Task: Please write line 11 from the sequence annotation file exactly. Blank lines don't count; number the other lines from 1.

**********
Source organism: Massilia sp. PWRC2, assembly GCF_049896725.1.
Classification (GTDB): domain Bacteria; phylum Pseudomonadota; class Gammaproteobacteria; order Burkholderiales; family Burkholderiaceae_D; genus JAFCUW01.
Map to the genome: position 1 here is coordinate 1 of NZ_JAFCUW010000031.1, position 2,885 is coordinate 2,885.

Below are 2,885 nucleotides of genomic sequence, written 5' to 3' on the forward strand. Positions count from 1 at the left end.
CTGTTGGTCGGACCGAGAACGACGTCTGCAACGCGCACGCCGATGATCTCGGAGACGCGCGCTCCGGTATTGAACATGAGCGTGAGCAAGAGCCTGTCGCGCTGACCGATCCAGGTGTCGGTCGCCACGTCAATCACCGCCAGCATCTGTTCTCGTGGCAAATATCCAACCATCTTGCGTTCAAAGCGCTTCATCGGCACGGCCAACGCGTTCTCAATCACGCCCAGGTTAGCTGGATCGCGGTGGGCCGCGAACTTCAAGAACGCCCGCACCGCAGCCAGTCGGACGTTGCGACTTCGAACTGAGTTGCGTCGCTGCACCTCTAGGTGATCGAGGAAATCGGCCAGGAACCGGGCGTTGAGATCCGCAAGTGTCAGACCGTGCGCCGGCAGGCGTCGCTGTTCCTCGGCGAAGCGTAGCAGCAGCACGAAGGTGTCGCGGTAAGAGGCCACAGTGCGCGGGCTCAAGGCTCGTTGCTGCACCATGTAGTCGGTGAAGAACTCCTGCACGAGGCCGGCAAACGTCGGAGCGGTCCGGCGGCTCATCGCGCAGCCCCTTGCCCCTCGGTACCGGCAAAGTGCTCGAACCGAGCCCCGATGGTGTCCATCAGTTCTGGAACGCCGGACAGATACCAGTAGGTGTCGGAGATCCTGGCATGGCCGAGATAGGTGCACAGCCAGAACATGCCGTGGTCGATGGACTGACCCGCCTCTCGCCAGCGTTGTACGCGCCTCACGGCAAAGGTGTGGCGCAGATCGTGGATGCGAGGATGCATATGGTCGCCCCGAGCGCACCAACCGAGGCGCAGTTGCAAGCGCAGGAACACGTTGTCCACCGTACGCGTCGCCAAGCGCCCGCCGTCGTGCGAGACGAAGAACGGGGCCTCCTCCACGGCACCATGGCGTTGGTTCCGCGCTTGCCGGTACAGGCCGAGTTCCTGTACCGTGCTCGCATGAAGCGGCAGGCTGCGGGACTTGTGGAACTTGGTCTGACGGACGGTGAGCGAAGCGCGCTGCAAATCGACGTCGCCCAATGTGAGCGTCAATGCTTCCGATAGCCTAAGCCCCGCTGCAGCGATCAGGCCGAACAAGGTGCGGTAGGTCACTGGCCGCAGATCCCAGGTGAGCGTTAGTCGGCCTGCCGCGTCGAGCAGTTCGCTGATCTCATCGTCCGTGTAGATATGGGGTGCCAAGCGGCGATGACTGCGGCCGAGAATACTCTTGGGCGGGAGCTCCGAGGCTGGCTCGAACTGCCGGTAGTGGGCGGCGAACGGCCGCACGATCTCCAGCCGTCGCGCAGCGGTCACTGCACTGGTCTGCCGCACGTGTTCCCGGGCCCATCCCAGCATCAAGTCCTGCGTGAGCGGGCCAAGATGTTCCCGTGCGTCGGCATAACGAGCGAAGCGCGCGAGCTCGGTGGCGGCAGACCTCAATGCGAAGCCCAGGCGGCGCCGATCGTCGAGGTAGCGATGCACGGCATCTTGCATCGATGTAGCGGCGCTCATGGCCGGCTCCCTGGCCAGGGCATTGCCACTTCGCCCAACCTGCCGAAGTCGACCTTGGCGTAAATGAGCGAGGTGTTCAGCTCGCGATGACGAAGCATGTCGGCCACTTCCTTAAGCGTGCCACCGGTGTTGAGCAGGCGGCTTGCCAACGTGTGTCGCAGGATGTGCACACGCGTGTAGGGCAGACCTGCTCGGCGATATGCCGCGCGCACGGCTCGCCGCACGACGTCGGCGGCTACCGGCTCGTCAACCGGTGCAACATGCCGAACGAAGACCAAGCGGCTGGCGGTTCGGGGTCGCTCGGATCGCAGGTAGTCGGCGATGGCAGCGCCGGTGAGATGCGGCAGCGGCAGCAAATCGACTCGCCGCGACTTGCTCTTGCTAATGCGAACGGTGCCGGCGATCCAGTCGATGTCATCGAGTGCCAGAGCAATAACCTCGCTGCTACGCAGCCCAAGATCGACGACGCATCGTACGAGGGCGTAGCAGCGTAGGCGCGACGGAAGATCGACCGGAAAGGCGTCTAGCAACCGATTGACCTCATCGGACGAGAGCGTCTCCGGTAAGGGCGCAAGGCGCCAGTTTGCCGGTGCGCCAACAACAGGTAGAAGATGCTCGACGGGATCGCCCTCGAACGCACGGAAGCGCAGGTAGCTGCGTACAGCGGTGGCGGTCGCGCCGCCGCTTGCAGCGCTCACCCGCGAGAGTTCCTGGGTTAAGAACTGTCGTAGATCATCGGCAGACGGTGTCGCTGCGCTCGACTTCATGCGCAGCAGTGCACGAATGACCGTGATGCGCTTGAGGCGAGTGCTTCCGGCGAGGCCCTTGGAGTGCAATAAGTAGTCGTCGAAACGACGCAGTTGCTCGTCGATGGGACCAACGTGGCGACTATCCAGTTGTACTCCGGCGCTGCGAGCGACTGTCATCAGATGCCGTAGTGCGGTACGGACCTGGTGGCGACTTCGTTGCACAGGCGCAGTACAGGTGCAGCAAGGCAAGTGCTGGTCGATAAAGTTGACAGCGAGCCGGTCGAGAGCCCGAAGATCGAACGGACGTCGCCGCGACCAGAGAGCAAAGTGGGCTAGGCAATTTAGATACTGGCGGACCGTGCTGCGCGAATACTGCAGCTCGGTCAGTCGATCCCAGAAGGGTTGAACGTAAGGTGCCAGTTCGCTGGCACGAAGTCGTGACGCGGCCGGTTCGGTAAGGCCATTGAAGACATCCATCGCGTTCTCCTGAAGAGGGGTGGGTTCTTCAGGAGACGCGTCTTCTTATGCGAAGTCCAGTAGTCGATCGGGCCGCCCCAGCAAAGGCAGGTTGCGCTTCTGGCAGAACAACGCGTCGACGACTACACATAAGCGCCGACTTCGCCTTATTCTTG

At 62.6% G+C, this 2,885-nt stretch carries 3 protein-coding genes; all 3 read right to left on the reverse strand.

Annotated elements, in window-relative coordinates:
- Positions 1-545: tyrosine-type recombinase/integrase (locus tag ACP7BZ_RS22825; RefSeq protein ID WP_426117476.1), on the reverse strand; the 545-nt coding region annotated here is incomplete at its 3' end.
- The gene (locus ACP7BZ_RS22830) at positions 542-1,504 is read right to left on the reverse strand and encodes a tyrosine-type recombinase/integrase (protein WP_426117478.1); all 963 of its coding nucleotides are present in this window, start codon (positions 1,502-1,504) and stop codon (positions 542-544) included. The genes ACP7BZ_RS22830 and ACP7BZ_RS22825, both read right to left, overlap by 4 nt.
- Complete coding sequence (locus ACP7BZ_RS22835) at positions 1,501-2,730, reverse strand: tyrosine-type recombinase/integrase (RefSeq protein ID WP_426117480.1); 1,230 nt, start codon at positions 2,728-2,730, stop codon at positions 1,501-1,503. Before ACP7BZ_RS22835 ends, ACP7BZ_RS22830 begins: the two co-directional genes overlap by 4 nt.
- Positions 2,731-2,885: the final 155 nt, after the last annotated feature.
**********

- Positions 2,731-2,885: the final 155 nt, after the last annotated feature.